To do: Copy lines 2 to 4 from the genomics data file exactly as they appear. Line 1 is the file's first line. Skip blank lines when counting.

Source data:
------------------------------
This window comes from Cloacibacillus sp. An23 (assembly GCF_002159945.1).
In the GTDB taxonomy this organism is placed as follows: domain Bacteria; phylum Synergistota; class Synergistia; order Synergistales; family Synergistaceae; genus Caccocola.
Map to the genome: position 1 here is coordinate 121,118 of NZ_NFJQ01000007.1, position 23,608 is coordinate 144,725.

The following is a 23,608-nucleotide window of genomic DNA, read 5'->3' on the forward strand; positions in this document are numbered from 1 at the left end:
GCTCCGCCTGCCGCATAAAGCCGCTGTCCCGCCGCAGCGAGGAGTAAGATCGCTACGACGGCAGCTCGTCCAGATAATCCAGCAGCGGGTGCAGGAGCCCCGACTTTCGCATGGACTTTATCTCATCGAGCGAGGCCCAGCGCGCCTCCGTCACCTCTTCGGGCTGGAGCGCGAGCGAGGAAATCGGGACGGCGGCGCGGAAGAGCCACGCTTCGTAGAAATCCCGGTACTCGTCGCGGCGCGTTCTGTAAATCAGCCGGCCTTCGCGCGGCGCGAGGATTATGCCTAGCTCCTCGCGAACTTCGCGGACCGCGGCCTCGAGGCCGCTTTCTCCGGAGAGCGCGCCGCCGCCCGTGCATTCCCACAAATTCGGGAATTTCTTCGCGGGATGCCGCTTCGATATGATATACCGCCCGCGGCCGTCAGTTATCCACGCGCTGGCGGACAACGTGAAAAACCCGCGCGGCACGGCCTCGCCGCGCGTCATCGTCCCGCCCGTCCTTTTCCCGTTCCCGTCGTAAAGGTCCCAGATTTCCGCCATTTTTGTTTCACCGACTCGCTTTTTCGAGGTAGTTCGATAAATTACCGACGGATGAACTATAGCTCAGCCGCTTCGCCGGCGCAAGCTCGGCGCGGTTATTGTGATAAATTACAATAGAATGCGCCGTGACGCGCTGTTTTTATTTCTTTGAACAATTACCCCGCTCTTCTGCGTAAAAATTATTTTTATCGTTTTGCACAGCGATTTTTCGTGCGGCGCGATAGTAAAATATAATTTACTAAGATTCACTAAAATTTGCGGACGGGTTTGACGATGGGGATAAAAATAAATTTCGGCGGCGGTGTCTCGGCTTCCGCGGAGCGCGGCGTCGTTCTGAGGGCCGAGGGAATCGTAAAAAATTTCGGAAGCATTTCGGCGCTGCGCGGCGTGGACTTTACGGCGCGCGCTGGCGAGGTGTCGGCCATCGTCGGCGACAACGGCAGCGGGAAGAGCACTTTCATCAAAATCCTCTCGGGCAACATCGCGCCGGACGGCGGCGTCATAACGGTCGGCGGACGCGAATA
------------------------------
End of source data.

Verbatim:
In the GTDB taxonomy this organism is placed as follows: domain Bacteria; phylum Synergistota; class Synergistia; order Synergistales; family Synergistaceae; genus Caccocola.
Map to the genome: position 1 here is coordinate 121,118 of NZ_NFJQ01000007.1, position 23,608 is coordinate 144,725.

The following is a 23,608-nucleotide window of genomic DNA, read 5'->3' on the forward strand; positions in this document are numbered from 1 at the left end: